You Can't Yada Yada Sex!
Elaine: Yeah. I met this lawyer, we went out to dinner, I had the lobster bisque, we went back to my place, yada yada yada, I never heard from him again.
Jerry: But you yada yada'd over the best part!
Elaine: No, I mentioned the bisque.
-"The Yada-Yada", Seinfeld
It's a moment from classic TV history from the 90s sitcom Seinfeld. Concerned that his girlfriend glossed over telling him that she'd slept with her ex, George asks the gang if it's really possible to 'yada yada' over sex. Elaine insists that it is—especially when it's hardly the highlight of the evening.
Sadly, I have to agree with her. When it comes to sex scenes in romance novels, sometimes it's all I can do to keep my eyes open. Don't get me wrong, I love a good sex scene, but if I'm not invested in the characters, if the writing isn't visceral, if the passion isn't there…well, let's just say that 'yada yada'-ing would be a mercy sometimes. I get bored if I'm reading a love scene that doesn't deliver. And as a writer, there is nothing scarier than thinking readers will be bored by your words.
My latest book, Take What You Want, is easily the steamiest one I've written to date, and as I was going through edits, I bit my nails ragged worrying about the love scenes.
In the end I came up with a few criteria to help me decide if a sex scene was pulling its weight or not:
- Does it reveal something about the characters? There are a lot of things that can be conveyed about a character in a love scene. An over-obsession with protection or a reluctance to try certain positions can speak to issues with trust. Bad experiences in past relationships can manifest in shyness or surprise when a lover is giving and considerate. How the characters interact tells us about who they are, and a love scene involves a unique kind of interaction that tells you things you wouldn't learn in any other way.
- Does it advance the relationship? Two people enter into a moment of intimacy, and they leave it with something new forged between them. I want to see a new closeness, a discovery or a new understanding—even a backwards step, if it's appropriate. The physical is most powerful when it echoes the emotional, and what better way to reach new emotional heights than through this singular shared experience?
- Does it advance the plot? This is trickier if the main conflict in the book is something external to the central relationship, but it's possible, and when it happens, wow.
- Does it communicate something that can't be said with words alone? He may not be able to say he loves her, but he can show her tenderness when he touches her. She may not be able to beg for patience, but she can show her commitment when she gives him everything in the moments they spend alone. Sometimes, characters can express so much without saying anything at all.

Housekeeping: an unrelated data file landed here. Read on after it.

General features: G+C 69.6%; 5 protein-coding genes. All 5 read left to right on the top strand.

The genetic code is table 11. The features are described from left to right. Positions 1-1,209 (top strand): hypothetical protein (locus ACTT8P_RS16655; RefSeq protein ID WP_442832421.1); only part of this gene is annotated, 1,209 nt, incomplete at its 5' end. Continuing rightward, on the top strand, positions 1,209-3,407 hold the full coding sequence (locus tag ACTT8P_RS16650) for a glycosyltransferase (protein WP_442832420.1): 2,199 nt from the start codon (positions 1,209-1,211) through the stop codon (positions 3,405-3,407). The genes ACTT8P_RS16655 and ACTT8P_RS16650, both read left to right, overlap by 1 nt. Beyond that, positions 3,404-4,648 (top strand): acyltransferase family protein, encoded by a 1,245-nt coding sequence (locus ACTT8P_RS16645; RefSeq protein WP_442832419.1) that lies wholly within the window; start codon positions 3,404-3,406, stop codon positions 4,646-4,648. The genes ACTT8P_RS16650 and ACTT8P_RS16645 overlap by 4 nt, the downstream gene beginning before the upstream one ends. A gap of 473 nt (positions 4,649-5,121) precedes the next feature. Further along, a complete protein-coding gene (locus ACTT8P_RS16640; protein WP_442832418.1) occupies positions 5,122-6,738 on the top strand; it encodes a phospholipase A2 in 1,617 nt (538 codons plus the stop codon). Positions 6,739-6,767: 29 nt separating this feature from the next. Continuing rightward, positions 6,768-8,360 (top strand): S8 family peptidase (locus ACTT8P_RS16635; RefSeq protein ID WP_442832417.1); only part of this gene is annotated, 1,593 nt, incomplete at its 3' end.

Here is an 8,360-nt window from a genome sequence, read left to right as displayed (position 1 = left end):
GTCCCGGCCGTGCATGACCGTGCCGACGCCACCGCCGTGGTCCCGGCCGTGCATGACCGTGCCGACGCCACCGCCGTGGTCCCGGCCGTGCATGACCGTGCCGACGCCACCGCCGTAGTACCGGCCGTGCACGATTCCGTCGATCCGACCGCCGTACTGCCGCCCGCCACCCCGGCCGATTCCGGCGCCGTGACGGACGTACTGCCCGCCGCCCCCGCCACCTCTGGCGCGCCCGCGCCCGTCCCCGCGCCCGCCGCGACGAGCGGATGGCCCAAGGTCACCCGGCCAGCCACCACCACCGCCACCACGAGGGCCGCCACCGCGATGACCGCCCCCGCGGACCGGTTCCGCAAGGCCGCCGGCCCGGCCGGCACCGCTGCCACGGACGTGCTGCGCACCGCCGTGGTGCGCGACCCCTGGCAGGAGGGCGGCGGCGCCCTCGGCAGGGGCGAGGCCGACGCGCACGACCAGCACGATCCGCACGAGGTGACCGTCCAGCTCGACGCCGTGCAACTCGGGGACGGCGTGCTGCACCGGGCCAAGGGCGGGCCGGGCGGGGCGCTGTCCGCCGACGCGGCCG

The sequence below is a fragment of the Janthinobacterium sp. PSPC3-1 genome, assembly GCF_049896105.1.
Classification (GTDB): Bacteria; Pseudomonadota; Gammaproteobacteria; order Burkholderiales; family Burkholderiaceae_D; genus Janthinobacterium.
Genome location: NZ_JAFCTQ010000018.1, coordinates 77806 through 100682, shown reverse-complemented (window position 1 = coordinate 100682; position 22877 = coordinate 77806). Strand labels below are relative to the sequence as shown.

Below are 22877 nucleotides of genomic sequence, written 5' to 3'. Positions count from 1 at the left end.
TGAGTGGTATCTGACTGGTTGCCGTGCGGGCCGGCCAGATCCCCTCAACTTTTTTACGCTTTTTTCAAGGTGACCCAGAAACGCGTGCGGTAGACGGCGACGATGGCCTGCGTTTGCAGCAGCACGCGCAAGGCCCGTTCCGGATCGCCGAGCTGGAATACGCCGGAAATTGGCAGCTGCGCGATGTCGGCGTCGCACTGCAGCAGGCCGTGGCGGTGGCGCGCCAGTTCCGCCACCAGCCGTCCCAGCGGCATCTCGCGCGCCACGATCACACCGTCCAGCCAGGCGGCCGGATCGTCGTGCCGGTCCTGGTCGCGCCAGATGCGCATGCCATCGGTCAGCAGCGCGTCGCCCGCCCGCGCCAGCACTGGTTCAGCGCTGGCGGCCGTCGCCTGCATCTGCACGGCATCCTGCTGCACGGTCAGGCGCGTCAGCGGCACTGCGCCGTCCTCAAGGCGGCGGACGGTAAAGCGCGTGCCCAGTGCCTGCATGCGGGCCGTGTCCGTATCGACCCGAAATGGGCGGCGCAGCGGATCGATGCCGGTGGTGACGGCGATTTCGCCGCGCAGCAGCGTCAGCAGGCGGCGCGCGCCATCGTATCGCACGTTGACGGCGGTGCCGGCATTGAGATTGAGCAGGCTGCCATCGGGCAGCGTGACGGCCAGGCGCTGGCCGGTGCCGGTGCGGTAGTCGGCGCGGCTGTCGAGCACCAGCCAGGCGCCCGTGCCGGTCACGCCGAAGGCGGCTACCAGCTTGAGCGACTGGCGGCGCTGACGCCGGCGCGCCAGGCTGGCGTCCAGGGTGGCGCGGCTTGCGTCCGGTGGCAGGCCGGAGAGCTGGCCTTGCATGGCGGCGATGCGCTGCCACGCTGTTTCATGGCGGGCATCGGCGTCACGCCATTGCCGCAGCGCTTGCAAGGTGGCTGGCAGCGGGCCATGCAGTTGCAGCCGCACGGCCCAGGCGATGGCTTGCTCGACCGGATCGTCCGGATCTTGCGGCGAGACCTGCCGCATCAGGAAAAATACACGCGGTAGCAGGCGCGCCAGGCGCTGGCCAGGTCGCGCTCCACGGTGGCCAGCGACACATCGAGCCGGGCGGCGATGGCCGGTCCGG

Think about a favorite book or a favorite steamy scene, and I bet you'll find it meets at least one—if not all—of these criteria.
For example, a favorite of mine is from J.R. Ward's Lover Awakened. (Warning: spoilers!) When Bella goes into her needing, she and Zsadist come together with a passion that sizzles off the pages, but it's memorable not just because it's oh-so-sexy. Zsadist's self-loathing and his history of abuse have been hinted at, but we gain a whole new understanding of it when he obsesses about getting his ugliness on Bella. We see Zsadist let someone touch him; we see him let himself be vulnerable. We see these two people grow from being drawn to each other to being completely bared before each other. And really, there's nothing that advances a plot faster in a romance than an unexpected pregnancy, now is there?
For me, what it comes down to is that a great love scene has to be integral to the story. It has to mean something to the characters. And if it does…well, then it's bound to also mean something to me.
And you simply can't yada yada over that. …
Take What You Want
by Jeanette Grey
Publisher: Samhain; ISBN: 978-1-61921-374-6
She needs an escape…and he’s exactly what she had in mind.
College senior Ellen Price spends every spare minute studying to get into medical school. Until spring break yawns before her, as empty as her wallet.
With no money to hit the beach, she fills her empty to-do list with a plan: for just one week, she will become the kind of take-no-prisoners woman she secretly wishes to be, starting with the hot guy at the bar. It's a no-risk situation: at the end of break, he’ll head back to his campus, and she’ll go back to hers. No muss, no fuss.
At first, Josh Markley isn’t sure what to think when the quiet, intense beauty from his pre-med classes approaches him for a night of casual sex. Even more mystifying, she doesn’t seem to return his recognition. But if she wants to play “strangers in a bar”, he’s game.
Their passionate night is a welcome respite from life’s stress, but afterward, Josh realizes he wants more—from himself, from life, from Ellen. Except she still thinks he’s a one-off she’ll never see again. Confessing the truth now—before she figures it out on her own—could shatter the fragile beginnings of just what the doctor ordered. A forever love.
Warning: Contains mistaken identities, a sometimes-glasses-wearing hottie, deep questions about figuring out what you want from life, and a red-hot college romance.
When she isn't writing, Jeanette enjoys making pottery, playing board games, and spending time with her husband and her pet frog. She lives, loves, and writes in upstate New York.